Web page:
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Published 30 March 2022
Colley v MIB  EWCA Civ 360
The long-awaited decision following the MIB’s appeal against the 2020 ruling in Colley v Shuker  EWHC 3433 (QB) was handed down on 22nd March by the Court of Appeal, which has upheld the earlier judgment. Link to our original alert here.
In the lower court, Freedman J had held that the MIB’s obligations under Articles 3, 10 and 12 of Directive 2009/103/EC, which the Court of Appeal referred to as “the Codified Directive”, covered a case where a policy of insurance existed at the time of the incident but had subsequently been voided ab initio and that a direct right of action arose against the MIB which the judge said, in this circumstance, was an emanation of the state.
The MIB appealed against this ruling. It argued that the vehicle in which the claimant was travelling was not “uninsured” for the purposes of the Codified Directive and, therefore, the facts of the case took it outside the scope of its obligation to compensate. Whilst accepting that the MIB was an emanation of the state and that such obligation was directly enforceable, it argued that the judge was wrong to extend the scope of such obligation in the way he did.
Stuart-Smith LJ, giving the lead judgment in the Court of Appeal, pointed out that the statements of EU law set out in the Directive in relation to the scope of contracts of insurance did not affect their validity, where the provider is not an emanation of the state. This was a matter for national law to resolve. The point was not that the policies themselves were deficient in terms of what the Codified Directive demanded. Should the drafting of the policies lead to a gap through which the injured party might fall, as had happened here, then there would be a gap or shortfall in the cover, which is precluded under EU law. There was, indeed, such a disparity between the UK’s insurance obligation under Art.3 and the cover that was actually provided.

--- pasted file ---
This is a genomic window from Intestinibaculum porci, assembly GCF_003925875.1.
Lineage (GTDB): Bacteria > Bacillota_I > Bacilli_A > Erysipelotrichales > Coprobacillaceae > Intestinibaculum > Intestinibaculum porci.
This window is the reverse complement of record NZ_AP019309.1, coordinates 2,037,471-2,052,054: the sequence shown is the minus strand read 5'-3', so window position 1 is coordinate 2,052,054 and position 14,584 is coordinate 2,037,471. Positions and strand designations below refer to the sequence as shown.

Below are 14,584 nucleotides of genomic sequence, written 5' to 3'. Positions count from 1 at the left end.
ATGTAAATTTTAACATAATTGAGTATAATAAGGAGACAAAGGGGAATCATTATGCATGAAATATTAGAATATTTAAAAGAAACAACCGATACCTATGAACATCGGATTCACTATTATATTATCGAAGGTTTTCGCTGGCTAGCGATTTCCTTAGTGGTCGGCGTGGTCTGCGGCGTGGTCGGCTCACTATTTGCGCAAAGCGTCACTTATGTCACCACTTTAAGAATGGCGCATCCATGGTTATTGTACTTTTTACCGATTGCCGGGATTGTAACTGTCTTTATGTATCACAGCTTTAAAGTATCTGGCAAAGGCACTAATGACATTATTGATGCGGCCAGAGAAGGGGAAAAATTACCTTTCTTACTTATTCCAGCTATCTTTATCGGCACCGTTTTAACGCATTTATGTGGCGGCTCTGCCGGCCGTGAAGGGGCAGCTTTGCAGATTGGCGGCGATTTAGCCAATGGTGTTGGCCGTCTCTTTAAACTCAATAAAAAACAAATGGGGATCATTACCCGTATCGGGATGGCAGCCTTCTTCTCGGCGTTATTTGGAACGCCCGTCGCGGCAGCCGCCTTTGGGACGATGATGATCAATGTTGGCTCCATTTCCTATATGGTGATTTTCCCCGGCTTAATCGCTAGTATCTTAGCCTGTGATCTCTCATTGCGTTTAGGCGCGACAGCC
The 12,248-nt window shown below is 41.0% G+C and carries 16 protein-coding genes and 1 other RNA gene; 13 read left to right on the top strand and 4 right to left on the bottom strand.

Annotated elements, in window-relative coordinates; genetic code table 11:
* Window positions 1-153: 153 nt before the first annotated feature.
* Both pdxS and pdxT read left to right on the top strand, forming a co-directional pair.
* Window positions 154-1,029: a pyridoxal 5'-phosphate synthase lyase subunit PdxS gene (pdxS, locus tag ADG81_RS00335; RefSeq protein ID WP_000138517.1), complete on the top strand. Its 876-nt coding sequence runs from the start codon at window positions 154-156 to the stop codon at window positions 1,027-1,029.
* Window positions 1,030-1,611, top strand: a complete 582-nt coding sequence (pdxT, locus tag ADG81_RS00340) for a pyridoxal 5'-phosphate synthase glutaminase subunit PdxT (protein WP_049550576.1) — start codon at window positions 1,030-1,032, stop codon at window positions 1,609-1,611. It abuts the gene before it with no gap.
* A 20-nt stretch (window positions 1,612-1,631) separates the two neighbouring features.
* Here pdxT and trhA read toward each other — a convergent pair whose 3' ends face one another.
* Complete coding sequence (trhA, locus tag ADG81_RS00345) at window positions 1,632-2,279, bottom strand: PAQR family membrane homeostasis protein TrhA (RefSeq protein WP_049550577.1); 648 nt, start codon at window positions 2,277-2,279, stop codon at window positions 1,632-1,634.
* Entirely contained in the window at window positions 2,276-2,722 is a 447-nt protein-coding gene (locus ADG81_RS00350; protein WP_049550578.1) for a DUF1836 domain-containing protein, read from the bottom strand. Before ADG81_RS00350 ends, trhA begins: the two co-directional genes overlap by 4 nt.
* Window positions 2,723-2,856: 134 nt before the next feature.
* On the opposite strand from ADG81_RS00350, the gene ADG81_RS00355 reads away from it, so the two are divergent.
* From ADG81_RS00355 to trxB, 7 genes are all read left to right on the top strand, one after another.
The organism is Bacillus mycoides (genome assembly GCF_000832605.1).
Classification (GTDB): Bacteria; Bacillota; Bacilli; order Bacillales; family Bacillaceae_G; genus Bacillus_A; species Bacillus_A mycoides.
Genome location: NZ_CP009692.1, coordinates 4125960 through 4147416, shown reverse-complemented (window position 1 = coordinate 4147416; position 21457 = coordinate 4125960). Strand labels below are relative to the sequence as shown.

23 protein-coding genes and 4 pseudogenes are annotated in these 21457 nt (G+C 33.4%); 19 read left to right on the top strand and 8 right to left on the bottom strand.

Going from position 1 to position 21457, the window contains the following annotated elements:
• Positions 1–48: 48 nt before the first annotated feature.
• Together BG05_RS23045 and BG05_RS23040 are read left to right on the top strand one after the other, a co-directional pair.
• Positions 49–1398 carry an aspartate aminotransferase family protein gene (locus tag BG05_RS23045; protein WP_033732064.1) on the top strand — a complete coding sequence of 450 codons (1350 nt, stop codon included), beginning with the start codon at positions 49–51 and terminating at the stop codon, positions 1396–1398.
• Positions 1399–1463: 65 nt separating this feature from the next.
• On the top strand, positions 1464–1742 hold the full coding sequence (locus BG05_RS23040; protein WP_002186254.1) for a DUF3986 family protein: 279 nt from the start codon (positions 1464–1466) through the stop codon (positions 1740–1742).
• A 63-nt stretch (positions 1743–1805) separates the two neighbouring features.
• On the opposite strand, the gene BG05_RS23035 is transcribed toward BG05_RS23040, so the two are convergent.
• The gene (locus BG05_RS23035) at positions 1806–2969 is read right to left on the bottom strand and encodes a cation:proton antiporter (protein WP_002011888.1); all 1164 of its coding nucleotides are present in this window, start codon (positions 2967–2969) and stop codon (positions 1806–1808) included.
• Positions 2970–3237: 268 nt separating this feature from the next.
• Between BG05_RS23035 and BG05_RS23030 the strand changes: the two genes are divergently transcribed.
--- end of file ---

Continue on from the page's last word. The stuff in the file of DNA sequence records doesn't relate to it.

The MIB argued that the Art.3 insurance obligation had been satisfied, because a policy of insurance was in place at the time of the accident. It had been voided ab initio afterwards. Accordingly, the UK had taken all necessary steps to ensure that the liability was covered by insurance.
The claimant contended that the UK was in breach of its Art.3 insurance obligation because s152 of the Road Traffic Act 1988, as then drafted, enabled an insurer to avoid the liability it would have otherwise have had to pay to the claimant, in relation to damages awarded to it under the judgment against Mr Shuker. The claimant further said that the terms of the Codified Directive supported the conclusion that an injured claimant should either be compensated by an insurer or the compensation body (i.e. the MIB), with the only exception being what is known as the “joyrider exclusion”, where the claimant would receive compensation from neither.
The Court agreed with the claimant. It was common ground that that the UK national law was incompatible with and in breach of its Art.3 insurance obligation, with the outcome that the claimant would not receive the compensation that, as a matter of EU law, he should receive. The decision in Fidelidade supported the conclusion that the insurer’s ability to avoid was incompatible with the scope of Art.3. In addition, there was no support for the MIB’s submission that Mr Shuker’s vehicle was not “uninsured” at the time of the accident, or that the policy being in force at the time meant that the insuring obligation had been satisfied.
The Court pointed out that whether a vehicle was “uninsured” is not the test for the scope of the insurance obligation under Art.3. When the word is used in the Recitals to the Codified Directive it is a reflection of the assumption that, where a policy of insurance exists, it will respond to a claim. If, in a particular state, it does not do so for whatever reason, there has been a failure by the state to comply with its Art.3 obligation. As Stuart-Smith LJ put it “There can be and is no gap into which Mr Colley may fall”.
The Court of Appeal has made it clear that, where a UK policy of insurance contains wording which, although perfectly reasonable in itself, may mean there is a resulting gap in the cover the MIB will be expected to step in, as an emanation of the state, to enable the UK to fulfil its obligations under Art.3 as set out in the Codified Directive.
Colley v MIB is a reminder of the fact that the UK is bound by Art.3 of the Codified Directive, which has been incorporated into UK law following the UK’s exit from the EU. However, Section 152 of the Road Traffic Act 1988 was re-drafted in 2019, so it is no longer possible for an insurer to obtain a declaration entitling it to avoid the insurance policy after the accident giving rise to the claim, as in this case. Whilst this is a notable decision, especially for the MIB, its wider impact is therefore likely to be limited.
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